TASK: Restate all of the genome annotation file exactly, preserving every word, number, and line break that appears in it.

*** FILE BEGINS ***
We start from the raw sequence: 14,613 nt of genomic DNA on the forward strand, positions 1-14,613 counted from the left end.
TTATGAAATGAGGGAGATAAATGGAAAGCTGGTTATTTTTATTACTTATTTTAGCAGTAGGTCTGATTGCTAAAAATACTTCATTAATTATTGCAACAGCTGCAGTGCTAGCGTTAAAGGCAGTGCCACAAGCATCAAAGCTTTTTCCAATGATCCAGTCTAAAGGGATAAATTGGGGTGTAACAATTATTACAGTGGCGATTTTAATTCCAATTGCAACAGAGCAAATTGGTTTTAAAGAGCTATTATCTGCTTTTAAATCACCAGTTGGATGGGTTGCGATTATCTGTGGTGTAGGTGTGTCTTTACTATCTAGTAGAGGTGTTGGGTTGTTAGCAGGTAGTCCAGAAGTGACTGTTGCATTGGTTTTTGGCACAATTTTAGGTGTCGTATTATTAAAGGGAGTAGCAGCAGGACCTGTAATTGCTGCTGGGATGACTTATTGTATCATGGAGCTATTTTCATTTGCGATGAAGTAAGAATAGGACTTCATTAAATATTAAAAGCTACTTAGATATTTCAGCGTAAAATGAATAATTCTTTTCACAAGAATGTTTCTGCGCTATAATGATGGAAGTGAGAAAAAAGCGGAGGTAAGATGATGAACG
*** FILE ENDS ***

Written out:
We start from the raw sequence: 14,613 nt of genomic DNA on the forward strand, positions 1-14,613 counted from the left end.
TTATGAAATGAGGGAGATAAATGGAAAGCTGGTTATTTTTATTACTTATTTTAGCAGTAGGTCTGATTGCTAAAAATACTTCATTAATTATTGCAACAGCTGCAGTGCTAGCGTTAAAGGCAGTGCCACAAGCATCAAAGCTTTTTCCAATGATCCAGTCTAAAGGGATAAATTGGGGTGTAACAATTATTACAGTGGCGATTTTAATTCCAATTGCAACAGAGCAAATTGGTTTTAAAGAGCTATTATCTGCTTTTAAATCACCAGTTGGATGGGTTGCGATTATCTGTGGTGTAGGTGTGTCTTTACTATCTAGTAGAGGTGTTGGGTTGTTAGCAGGTAGTCCAGAAGTGACTGTTGCATTGGTTTTTGGCACAATTTTAGGTGTCGTATTATTAAAGGGAGTAGCAGCAGGACCTGTAATTGCTGCTGGGATGACTTATTGTATCATGGAGCTATTTTCATTTGCGATGAAGTAAGAATAGGACTTCATTAAATATTAAAAGCTACTTAGATATTTCAGCGTAAAATGAATAATTCTTTTCACAAGAATGTTTCTGCGCTATAATGATGGAAGTGAGAAAAAAGCGGAGGTAAGATGATGAACG